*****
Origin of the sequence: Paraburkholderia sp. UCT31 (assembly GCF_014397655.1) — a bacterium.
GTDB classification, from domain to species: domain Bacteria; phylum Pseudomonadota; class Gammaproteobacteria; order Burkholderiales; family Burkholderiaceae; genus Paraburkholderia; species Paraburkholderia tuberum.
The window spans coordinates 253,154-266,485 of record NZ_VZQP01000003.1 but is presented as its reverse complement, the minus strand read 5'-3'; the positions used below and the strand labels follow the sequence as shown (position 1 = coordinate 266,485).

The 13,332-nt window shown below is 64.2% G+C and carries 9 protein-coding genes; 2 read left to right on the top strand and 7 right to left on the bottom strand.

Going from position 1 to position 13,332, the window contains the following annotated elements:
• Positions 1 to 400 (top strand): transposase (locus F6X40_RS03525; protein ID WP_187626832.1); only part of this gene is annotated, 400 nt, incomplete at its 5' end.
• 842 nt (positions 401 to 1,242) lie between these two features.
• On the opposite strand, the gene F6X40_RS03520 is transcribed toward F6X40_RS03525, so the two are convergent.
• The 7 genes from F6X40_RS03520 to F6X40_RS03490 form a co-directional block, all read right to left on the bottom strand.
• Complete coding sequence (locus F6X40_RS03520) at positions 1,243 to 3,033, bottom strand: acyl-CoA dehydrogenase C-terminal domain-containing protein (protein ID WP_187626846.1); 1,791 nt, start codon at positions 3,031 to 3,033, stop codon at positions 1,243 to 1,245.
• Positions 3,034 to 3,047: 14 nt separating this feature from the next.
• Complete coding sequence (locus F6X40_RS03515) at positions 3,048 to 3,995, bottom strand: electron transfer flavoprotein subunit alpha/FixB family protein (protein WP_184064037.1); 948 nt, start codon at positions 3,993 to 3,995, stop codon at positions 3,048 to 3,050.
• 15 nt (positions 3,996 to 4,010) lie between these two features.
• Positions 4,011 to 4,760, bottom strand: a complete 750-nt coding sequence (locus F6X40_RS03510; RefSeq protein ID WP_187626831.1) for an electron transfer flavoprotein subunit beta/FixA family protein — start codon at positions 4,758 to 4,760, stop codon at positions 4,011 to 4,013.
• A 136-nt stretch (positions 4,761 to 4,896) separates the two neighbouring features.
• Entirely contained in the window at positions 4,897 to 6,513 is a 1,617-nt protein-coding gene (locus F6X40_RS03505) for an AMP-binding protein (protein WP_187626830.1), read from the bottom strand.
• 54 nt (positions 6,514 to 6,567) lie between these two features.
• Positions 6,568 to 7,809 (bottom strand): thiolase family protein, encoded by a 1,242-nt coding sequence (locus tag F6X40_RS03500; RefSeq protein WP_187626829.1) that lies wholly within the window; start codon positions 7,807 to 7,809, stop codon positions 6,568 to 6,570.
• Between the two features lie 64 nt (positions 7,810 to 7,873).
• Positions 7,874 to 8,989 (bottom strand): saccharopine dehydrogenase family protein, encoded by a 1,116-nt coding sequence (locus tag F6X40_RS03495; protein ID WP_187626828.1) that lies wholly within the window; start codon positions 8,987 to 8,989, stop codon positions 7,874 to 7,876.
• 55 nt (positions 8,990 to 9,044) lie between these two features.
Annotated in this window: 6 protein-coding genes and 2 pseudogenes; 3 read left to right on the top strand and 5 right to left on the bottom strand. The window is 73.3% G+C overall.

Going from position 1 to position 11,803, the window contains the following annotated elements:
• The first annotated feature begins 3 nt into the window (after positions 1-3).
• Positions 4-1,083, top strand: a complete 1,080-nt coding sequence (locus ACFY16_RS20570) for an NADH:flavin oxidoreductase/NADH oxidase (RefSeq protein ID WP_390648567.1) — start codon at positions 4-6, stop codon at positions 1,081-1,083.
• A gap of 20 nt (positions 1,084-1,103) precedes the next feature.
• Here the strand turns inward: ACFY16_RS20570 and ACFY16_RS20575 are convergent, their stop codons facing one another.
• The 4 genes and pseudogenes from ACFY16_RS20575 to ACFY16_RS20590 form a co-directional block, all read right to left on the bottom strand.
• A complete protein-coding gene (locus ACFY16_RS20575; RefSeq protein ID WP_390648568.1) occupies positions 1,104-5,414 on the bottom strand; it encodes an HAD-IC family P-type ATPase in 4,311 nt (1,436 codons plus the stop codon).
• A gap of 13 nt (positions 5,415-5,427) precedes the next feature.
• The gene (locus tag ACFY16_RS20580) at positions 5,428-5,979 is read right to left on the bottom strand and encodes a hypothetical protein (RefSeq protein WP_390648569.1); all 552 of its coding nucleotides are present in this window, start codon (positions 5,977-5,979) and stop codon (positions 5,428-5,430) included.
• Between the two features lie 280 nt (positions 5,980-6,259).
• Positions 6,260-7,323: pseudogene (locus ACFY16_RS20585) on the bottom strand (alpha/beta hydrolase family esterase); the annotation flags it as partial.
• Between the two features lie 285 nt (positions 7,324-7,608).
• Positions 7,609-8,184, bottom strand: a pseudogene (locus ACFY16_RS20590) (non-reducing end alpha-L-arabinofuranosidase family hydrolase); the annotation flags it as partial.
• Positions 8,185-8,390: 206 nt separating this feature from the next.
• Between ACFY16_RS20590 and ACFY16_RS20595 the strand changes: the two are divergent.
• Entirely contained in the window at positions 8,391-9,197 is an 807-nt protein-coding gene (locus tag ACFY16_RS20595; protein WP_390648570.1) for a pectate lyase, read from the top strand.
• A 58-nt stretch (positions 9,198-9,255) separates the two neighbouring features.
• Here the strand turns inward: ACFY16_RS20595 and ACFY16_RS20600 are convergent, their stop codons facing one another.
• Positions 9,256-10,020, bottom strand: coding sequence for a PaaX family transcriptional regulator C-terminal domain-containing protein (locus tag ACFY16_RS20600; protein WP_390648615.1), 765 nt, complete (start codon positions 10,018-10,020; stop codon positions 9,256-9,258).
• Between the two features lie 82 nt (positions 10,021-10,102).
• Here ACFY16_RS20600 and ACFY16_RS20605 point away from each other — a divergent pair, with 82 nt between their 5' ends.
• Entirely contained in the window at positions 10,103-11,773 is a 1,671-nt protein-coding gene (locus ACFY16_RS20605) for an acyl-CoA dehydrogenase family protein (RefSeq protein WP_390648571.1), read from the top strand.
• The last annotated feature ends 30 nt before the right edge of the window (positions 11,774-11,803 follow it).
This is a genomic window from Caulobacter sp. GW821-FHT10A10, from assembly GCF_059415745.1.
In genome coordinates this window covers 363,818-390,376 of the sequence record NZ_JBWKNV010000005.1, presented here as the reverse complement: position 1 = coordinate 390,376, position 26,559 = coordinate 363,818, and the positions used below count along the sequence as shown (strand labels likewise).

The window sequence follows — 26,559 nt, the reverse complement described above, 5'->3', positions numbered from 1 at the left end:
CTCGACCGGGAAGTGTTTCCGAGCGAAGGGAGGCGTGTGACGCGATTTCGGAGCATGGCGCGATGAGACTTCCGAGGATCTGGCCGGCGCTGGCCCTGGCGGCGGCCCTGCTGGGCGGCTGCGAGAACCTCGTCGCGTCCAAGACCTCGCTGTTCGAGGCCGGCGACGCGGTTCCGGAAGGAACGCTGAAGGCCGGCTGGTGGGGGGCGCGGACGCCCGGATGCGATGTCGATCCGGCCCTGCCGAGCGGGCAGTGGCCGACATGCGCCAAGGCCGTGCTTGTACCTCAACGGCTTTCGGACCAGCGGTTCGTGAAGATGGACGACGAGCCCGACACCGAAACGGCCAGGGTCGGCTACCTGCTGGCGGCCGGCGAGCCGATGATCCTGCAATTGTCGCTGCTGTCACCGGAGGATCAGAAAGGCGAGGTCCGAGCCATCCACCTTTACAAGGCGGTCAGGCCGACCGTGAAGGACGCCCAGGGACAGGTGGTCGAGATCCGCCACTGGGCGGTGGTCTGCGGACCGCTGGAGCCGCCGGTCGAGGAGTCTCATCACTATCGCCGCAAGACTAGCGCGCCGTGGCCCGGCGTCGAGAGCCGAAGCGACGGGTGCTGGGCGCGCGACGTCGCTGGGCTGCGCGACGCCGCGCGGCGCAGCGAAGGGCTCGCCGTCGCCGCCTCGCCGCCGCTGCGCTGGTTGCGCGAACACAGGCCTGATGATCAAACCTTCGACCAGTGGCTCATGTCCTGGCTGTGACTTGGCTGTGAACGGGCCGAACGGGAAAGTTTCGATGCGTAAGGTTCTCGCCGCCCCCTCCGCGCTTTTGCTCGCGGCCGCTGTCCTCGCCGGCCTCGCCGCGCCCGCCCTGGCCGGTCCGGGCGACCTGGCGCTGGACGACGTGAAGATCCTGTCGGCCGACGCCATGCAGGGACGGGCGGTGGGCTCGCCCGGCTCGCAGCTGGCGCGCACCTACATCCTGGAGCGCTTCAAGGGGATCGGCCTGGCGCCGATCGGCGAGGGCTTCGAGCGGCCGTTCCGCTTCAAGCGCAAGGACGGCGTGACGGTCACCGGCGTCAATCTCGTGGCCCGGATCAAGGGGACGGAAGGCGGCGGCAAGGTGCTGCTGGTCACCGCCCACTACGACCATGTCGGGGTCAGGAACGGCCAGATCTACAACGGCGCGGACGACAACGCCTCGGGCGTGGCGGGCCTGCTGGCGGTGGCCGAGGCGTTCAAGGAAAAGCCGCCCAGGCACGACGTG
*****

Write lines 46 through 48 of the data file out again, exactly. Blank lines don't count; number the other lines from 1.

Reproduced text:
This is a genomic window from Caulobacter sp. GW821-FHT10A10, from assembly GCF_059415745.1.
In genome coordinates this window covers 363,818-390,376 of the sequence record NZ_JBWKNV010000005.1, presented here as the reverse complement: position 1 = coordinate 390,376, position 26,559 = coordinate 363,818, and the positions used below count along the sequence as shown (strand labels likewise).

The window sequence follows — 26,559 nt, the reverse complement described above, 5'->3', positions numbered from 1 at the left end: